The market is not in the most ideal situation at the moment but analysts are convinced Sri Lanka’s real estate is set to pick up in the first quarter of 2019. Particularly, residential developers that enjoy steady cash flow are set to benefit from the projected gains that the country’s property sector will be encountering at the start of next year.
Financial services firm KPMG said there will be noticeable increase in the sales of residential units and pointed to the condominium segment as the chief beneficiary of the forecasted spike. The company predicted that buyers and investors will be in shopping mode ahead of the Sri Lankan government’s plan to implement a 15 percent value-added tax (VAT) on condominium sales.
Halt To The Slowdown
In recent months, the market appeared to have suffered “bit of a slowdown,” but according to The Daily Mirror the general situation will change for the better and better results will be seen by the start of Q2 2019.
“It might change next year as VAT is supposed to come into effect in April next year. Even if there’s a bit of a slowdown in the market due to current situation, it will pick up early next year,” KPMG was reported by the publication as saying.
The firm indicated that condominium unit prices, for instance, will climb by up to 10 percent, due in part to the depreciating value of the Sri Lankan national currency. KPMG noted too that the weakening rupee is the same reason condo sales declined slightly in the past months, which is especially true for the local buyers.
“Some of the high-end apartments are priced in US$, hence the cost for local buyers has climbed by around 20 percent,” the auditing firm explained.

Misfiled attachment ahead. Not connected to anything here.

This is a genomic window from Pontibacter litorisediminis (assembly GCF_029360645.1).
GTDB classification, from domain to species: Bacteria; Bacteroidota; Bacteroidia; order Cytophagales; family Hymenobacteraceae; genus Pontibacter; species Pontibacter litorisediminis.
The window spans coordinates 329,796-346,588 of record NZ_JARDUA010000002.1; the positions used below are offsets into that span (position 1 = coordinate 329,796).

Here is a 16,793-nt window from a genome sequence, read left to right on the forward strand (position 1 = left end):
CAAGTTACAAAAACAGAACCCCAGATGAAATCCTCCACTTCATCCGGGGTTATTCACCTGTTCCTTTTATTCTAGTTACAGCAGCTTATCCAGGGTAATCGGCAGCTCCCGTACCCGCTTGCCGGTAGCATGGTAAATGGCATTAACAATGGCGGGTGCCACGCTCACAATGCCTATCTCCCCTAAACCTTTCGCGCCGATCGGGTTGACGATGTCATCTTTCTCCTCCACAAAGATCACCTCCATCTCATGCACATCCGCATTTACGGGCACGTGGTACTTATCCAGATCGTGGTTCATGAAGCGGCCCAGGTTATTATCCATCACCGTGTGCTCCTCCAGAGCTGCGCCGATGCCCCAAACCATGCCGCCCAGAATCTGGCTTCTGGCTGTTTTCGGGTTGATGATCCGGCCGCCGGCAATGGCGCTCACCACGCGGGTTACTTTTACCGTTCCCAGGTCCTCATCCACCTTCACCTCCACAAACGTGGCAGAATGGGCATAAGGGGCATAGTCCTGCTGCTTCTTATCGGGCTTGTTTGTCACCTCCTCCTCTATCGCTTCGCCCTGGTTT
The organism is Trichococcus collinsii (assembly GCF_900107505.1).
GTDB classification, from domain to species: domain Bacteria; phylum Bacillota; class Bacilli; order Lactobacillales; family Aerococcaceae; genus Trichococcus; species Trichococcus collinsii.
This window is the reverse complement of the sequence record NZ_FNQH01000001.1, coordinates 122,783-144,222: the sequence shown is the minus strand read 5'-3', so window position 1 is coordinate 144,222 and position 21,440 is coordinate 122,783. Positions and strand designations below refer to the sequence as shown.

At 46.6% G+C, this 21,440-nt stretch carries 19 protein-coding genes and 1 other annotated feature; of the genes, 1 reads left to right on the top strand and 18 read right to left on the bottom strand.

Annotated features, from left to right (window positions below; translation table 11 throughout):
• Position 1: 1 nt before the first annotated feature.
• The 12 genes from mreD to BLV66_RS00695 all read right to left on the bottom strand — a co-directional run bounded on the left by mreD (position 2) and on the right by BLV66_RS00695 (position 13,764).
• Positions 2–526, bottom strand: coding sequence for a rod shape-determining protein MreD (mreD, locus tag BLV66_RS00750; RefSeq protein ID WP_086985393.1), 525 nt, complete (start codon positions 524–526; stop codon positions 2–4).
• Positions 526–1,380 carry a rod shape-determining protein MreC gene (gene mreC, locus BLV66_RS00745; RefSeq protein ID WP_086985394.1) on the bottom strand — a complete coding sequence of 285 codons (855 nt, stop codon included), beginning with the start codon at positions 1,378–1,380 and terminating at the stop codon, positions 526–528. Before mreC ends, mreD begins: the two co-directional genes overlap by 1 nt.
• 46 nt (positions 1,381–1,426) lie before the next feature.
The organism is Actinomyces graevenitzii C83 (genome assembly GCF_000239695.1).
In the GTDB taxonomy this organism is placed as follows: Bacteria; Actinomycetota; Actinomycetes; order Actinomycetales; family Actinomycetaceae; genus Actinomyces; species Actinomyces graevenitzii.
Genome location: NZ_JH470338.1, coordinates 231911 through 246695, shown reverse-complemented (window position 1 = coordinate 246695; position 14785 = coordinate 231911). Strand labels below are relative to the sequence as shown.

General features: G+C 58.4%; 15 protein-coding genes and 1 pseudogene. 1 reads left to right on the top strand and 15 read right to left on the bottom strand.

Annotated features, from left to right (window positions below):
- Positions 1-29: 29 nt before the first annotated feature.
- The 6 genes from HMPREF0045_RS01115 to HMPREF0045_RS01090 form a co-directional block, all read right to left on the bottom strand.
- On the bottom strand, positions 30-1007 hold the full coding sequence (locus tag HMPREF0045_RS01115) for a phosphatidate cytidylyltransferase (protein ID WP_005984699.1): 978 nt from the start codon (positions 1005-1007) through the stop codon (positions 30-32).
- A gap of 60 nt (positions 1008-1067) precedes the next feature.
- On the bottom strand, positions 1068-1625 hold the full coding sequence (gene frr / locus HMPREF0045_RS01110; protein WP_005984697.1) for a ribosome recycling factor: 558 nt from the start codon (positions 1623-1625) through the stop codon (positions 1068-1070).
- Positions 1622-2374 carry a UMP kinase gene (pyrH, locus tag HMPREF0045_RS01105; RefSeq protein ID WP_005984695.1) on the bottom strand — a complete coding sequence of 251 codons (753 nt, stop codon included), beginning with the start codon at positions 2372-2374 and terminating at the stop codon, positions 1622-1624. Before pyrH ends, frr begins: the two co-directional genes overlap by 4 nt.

Market Remains Fairly Robust
Yet for the most part, the property market in Sri Lanka remains in solid footing as KPMG said real estate developers are still drawn into luxury residential projects. The Mirror report said the market segment is currently looking into the likelihood of supply glut, pointing out that by 2020 there will be an estimated 14,000 luxury residences available to the market.
In 2016, the total stock was set at just 4000 units, somehow proving of the huge leap in supply in mere span of four years.
Looking forward, KPMG said there likely will be challenges to emerge like the ongoing slowdown in condominium sales. Such a problem, however, will not leave a significant impact on developers whose financial standing are on the solid side.
“If you are a big developer with enough cash flow and bank facilities, then you are fine; you can retain a part of the stock and you can even rent it out,” the company said.
For some of the small players not as fortunate as the big ones, they will have to make necessary adjustments to encourage better sales and faster movement of stocks. They may need to offer more competitive pricing and flexible payment schemes, KPMG said.